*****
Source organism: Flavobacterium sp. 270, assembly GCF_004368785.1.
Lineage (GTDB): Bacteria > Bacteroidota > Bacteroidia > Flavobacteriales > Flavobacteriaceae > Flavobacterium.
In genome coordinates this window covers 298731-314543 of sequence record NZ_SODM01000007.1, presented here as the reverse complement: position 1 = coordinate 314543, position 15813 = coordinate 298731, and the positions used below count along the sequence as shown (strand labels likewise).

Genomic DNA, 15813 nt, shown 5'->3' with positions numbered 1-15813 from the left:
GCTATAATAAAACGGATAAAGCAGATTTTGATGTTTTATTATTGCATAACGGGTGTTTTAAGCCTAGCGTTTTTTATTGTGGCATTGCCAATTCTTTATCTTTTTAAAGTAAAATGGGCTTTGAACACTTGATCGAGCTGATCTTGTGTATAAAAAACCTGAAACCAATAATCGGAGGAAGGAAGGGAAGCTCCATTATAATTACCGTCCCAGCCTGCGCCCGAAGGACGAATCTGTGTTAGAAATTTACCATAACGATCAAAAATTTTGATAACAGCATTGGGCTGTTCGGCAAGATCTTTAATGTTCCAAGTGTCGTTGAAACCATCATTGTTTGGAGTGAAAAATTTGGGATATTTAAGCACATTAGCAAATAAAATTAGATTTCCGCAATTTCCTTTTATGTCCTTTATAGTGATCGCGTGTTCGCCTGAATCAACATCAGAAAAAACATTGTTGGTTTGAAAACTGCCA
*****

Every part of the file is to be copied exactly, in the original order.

Source organism: Flavobacterium sp. 270, assembly GCF_004368785.1.
Lineage (GTDB): Bacteria > Bacteroidota > Bacteroidia > Flavobacteriales > Flavobacteriaceae > Flavobacterium.
In genome coordinates this window covers 298731-314543 of sequence record NZ_SODM01000007.1, presented here as the reverse complement: position 1 = coordinate 314543, position 15813 = coordinate 298731, and the positions used below count along the sequence as shown (strand labels likewise).

Genomic DNA, 15813 nt, shown 5'->3' with positions numbered 1-15813 from the left:
GCTATAATAAAACGGATAAAGCAGATTTTGATGTTTTATTATTGCATAACGGGTGTTTTAAGCCTAGCGTTTTTTATTGTGGCATTGCCAATTCTTTATCTTTTTAAAGTAAAATGGGCTTTGAACACTTGATCGAGCTGATCTTGTGTATAAAAAACCTGAAACCAATAATCGGAGGAAGGAAGGGAAGCTCCATTATAATTACCGTCCCAGCCTGCGCCCGAAGGACGAATCTGTGTTAGAAATTTACCATAACGATCAAAAATTTTGATAACAGCATTGGGCTGTTCGGCAAGATCTTTAATGTTCCAAGTGTCGTTGAAACCATCATTGTTTGGAGTGAAAAATTTGGGATATTTAAGCACATTAGCAAATAAAATTAGATTTCCGCAATTTCCTTTTATGTCCTTTATAGTGATCGCGTGTTCGCCTGAATCAACATCAGAAAAAACATTGTTGGTTTGAAAACTGCCA